So that plan A wasn’t going to work well…as the rain is a factor for some rideable trails, we had to consider plan B and put it into work.
Major change from plan A to B was ditching a trail called Cerezo an all-time favorite. The main issue was mud, unstable surfaces and it can become somehow dangerous in that situation. Also it’s not a trail fitted for raining time, we can cause a lot of wreck on it.
24 trails: same as plan A, Dragoncito was on schedule; we rode several times Ola Hawaiana, and Jabalí. Martinez + Imposible, Tierra Negra, Martinez + Punta de Piera, closing with Llano Carreta.
What we really Achieved
The day started with high energy! We were prepared and happy to start. No rain, at least for some part of the day, but it was super cloudy. No sun in the forecast, yet more rain in the afternoon.
Warming up its always important. Dragoncito it’s an easy flowy trail which lead us to gain momentum. Team member Gua crashed on the first few meters haha! Nothing too bad, we were all anxious...
So the day started, and we spend it well. Trail after trail, everything was smooth. We were on track to do this amazing challenge.
La Imposible. All time favorite; I wasn’t expecting it was going to be so sketchy and hard to ride. But it was obvious because the rain fallen before. It was a big challenge, physical and mentally. Last part of the trail was in very bad shape, lot of water was coming down, so you can imagine. Ditches, holes and loose rocks everywhere. But we did it.
Oh man, it was a great relief finishing it without any casualties… bikes were good, no one crashed and we thank for the sun that appeared and some heat finally. El Estudiante (where the trail ends) it’s a great spot to have a beer, but we have to keep going, so we did it.
We were right on schedule. We did some more trails before we had our lunch break at 12:30. We rest a little bit. Our hands an body started to feel what is to ride that amount of trails down in one day… The next task was to ride Punta de Piedra. One of the gnarliest trails around. Technical, steep, and extremely long.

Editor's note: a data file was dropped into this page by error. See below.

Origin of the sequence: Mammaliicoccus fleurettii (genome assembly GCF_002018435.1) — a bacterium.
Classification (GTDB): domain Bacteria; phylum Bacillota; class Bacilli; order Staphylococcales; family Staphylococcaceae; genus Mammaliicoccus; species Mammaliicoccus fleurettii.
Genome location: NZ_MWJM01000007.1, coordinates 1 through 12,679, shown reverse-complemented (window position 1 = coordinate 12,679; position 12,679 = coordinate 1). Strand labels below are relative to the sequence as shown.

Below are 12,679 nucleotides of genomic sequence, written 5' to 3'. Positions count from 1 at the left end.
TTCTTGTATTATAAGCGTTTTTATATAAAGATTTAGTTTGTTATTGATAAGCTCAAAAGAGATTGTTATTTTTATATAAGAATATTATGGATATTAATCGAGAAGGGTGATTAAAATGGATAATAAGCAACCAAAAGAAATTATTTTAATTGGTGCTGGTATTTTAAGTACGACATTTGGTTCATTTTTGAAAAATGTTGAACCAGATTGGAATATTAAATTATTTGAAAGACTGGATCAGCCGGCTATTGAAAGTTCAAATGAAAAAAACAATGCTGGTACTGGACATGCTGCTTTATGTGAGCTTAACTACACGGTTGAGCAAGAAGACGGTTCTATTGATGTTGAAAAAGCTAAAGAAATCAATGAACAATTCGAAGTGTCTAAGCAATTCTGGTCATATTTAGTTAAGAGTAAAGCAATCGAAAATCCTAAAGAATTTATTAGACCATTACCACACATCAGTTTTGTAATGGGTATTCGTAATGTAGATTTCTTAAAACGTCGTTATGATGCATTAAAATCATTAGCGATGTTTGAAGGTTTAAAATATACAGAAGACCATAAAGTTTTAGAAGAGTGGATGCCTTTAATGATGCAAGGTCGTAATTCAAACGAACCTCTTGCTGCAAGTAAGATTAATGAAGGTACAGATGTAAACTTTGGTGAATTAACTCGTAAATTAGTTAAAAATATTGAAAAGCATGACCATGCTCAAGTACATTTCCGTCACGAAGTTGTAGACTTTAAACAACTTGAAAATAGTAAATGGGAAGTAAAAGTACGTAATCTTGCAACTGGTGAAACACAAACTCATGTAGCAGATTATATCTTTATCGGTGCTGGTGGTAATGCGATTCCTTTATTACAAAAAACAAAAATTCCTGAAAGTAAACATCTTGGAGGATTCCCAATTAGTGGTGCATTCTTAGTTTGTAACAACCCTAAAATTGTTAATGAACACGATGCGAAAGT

To add some spice, rain started when we were riding it
Sored hands and tiredness were visible at this point. We were really anxious about riding this trail, it messed up our minds, and then the rain comes. We finished in one piece; wet, covered in mud, but really stoked to rode it.
It was past 2pm and we had no time to rest; The rain arrived and decided to stay for the rest of the day.
As the hours went by, we kept doing trail after trail, but the rain never stopped. Each time we jumped on the bike to tackle down the next trail we felt more and more tired. It was intense.
Things were really slow at this point. The rain paced us down. We have done so many times Ola Hawaiana at this point that we changed our schedule to do something different mixing it with Tierra Negra. This gave us the opportunity to stop by the pits each time we rode it.
By the fourth time we did that mixed trail, the showers were really hard. So we made the hard decision to stop and finish our day.
Disappointment was in the air. We knew that without the rain factor we have achieved our goal. Nevertheless, we learned from this experience a lot. The group of people, the place and the nerves you need to do it drive us to attempt doing it once again soon.
A very special thanks to Ecoturismo Ixtepeji, and to our staff that despite the heavy rain never had second thoughts doing it: Sam, Choforo, Alexis and Iñigo, thank you.